- Household poverty levels greater than equal to 400% FPL (Reference): mean odds of diabetes=0.053; 95% CI = 0.036, 0.071.
- Household poverty levels betwen 300%–399% FPL: mean odds of diabetes= 0.087; 95% CI = 0.059, 0.116; p-value=0.014
- Household poverty levels betwen 3200%–299% FPL: mean odds of diabetes= 0.107; 95% CI = 0.077, 0.137; p-value=0.017
- Household poverty levels betwen 3100%–199% FPL: mean odds of diabetes= 0.127; 95% CI = 0.097, 0.157; p-value=<0.001
- Household poverty levels betwen below FPL: mean odds of diabetes= 0.121; 95% CI = 0.0.87, 0.156; p-value=0.004
The findings reveal a direct, and dose-response relationship between an increase in FPL levels and the higher odds of diabetes prevalence.
Disease-Specific Drug Assistance Programs
- Specific states offer disease-specific assistance programs based on FPL’s, known as ‘State Pharmaceutical Assistance Programs,’ such as the state of Pennsylvania. Examples of programs are illustrated below:
- Chronic Renal Disease Program (CRDP): End-Stage Renal Disease patients currently on dialysis, or received a renal transplant, and falling within the bounds of Federal Poverty levels between 0% to 300% are eligible for this program.
- SPBP HIV/AIDS: A patient with a diagnosis of HIV/AIDS, having a gross annual income less than or equal to 337% of FPL are eligible.
- SPBP Mental Health: Patients having a medical need with a DSM diagnosis of schizophrenia, and having the ICD-9-CM diagnosis code number, with a gross annual income of less than $35,000 are eligible for this program.
- Similarly, the state of Texas offers disease-specific programs such as the ‘Kidney Health Care Program (KHC),’ and the ‘HIV SPAP.’
- The state of Illinois provides drug coverage for patients falling between the bounds of FPL 200% to 225%, and suffering from 11 medical conditions including Diabetes, Cardiovascular disease, Lung and smoking-related diseases, Cancer, Alzheimer’s, Parkinson’s or multiple sclerosis, Arthritis, Osteoporosis, and Glaucoma.
- Further state-based programs that offer disease-specific drug assistance can be found in the tables on the following website.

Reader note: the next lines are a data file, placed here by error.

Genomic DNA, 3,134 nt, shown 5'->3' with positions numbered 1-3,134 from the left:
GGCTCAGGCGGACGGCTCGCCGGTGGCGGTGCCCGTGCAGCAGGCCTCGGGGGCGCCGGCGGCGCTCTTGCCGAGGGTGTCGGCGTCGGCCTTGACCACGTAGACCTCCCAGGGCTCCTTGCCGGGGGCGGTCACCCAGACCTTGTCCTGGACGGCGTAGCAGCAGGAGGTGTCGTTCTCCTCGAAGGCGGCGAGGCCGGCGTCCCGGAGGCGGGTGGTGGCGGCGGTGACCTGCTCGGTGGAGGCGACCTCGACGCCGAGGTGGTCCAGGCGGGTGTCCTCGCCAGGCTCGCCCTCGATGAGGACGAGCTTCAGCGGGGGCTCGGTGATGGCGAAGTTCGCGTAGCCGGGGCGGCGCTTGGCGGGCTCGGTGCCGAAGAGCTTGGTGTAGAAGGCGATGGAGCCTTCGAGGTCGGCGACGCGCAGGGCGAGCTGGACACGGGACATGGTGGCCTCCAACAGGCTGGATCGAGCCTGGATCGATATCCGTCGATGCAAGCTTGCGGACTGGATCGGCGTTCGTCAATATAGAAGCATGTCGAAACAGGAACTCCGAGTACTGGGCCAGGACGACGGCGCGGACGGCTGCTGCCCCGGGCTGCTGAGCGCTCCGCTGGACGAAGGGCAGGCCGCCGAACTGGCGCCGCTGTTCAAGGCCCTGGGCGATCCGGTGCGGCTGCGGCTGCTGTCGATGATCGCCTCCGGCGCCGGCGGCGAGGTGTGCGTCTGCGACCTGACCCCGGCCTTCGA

Our extensive research indicated that there is ample information available on the subject of Patient Assistance Programs (PAP) which are offered by pharmaceutical companies, non-profit organizations, and some are also backed by federal and state governments. In our attempt, we covered a holistic view of the process of seeking Patient Assistance Programs, related statistics, and the eligibility criteria based on Federal Poverty Levels (FPL) guidelines. We identified some State-led Pharmaceutical Assistance Programs (SPAPs), that were specific for disease conditions, and tailored according to FPL poverty categories. Though, we could not identify the FPL range of values for Pharmaceutical-sponsored Patient Assistance Programs tailored for specific therapeutic areas (or different disease conditions). Our research instead indicated that FPL values are determined by annual household income and the number of household members. Instead, the FPL values are commonly used to define the eligibility criteria for a specific population, with certain medical conditions. In addition, we presented scientific research conducted through NHANES and Medicare databases, which outlined an overview of disease-specific demographic factors that are representative of Federal Poverty Guidelines; none of which indicated that poverty guidelines are based on disease conditions.We also customized excel spreadsheets to illustrate some important facts and relevant information.1. https://docs.google.com/spreadsheets/d/1p6YZ1z75CtnHvYG70QmcQTNmXg4GgYdaHkER0PWK1og/edit?usp=sharing 2. https://docs.google.com/spreadsheets/d/1smS032QoidxR4bzJ-0vnMWAkqzwECzjb3fdqgUW30T8/edit?usp=sharing